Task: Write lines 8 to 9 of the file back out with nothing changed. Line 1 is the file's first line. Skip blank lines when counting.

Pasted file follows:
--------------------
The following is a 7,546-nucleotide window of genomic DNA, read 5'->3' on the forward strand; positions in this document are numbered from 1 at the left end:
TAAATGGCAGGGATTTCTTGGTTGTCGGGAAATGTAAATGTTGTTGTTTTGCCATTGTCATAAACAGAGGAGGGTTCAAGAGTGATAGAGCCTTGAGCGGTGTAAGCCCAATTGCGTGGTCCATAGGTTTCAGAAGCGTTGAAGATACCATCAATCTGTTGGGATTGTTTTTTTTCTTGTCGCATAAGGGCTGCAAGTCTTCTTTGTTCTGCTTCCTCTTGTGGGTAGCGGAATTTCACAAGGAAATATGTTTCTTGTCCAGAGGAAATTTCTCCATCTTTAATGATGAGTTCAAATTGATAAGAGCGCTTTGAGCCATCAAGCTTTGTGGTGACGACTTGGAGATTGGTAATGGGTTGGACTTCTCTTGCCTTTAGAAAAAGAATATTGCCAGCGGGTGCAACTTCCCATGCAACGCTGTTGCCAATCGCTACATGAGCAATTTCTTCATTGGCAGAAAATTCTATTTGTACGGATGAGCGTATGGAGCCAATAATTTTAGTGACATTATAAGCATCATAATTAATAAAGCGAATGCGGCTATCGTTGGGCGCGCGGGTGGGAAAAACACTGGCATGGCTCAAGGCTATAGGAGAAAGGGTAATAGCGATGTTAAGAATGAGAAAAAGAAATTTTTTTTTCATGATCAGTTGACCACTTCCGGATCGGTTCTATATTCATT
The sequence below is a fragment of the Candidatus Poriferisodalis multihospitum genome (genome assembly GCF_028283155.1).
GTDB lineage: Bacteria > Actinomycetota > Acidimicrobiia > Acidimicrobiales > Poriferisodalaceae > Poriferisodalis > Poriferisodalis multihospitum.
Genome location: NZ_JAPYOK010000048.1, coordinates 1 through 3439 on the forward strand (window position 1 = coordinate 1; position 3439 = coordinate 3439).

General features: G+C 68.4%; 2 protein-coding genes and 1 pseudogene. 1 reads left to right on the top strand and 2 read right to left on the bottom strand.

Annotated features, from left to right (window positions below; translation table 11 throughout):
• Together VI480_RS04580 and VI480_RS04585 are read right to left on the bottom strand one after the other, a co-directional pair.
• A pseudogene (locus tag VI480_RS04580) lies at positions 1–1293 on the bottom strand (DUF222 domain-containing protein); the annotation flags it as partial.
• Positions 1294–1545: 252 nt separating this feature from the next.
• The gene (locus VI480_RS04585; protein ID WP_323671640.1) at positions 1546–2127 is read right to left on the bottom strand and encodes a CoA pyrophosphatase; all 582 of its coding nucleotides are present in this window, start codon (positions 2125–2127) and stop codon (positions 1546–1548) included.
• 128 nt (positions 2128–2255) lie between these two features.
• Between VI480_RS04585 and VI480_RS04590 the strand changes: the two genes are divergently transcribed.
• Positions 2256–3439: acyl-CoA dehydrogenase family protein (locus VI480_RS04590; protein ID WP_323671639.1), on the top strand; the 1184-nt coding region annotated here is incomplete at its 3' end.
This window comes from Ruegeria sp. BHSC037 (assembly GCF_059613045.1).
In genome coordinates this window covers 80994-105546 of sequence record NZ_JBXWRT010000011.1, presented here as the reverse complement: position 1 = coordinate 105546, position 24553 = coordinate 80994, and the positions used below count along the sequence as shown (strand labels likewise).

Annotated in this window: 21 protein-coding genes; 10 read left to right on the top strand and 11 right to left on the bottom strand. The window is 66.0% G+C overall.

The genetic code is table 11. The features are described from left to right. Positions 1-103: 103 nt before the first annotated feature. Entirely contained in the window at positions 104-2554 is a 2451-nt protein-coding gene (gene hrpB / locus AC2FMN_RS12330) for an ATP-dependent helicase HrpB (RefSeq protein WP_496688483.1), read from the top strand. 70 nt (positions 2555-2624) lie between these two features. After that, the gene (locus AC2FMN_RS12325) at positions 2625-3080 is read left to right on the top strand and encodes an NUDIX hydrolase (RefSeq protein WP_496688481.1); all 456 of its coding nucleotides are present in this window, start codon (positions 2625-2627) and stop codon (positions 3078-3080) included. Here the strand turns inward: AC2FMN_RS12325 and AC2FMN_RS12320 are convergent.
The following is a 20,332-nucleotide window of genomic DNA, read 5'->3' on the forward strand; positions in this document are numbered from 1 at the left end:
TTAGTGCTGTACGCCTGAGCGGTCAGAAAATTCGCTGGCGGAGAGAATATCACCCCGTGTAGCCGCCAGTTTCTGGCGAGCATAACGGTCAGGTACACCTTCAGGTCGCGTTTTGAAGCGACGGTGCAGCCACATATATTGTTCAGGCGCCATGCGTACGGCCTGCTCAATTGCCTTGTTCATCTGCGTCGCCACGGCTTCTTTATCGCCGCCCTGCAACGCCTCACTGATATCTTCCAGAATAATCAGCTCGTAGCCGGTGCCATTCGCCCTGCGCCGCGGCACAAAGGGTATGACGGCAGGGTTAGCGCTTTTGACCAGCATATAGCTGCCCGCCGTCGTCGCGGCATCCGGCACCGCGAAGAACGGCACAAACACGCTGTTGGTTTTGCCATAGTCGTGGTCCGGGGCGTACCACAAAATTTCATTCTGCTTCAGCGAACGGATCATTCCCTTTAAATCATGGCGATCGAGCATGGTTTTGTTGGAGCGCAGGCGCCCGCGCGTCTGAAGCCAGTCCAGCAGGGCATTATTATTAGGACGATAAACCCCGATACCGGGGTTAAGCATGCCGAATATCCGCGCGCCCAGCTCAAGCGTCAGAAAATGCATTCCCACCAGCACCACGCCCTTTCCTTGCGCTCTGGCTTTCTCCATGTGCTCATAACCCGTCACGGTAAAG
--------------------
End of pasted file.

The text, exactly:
• Together VI480_RS04580 and VI480_RS04585 are read right to left on the bottom strand one after the other, a co-directional pair.
• A pseudogene (locus tag VI480_RS04580) lies at positions 1–1293 on the bottom strand (DUF222 domain-containing protein); the annotation flags it as partial.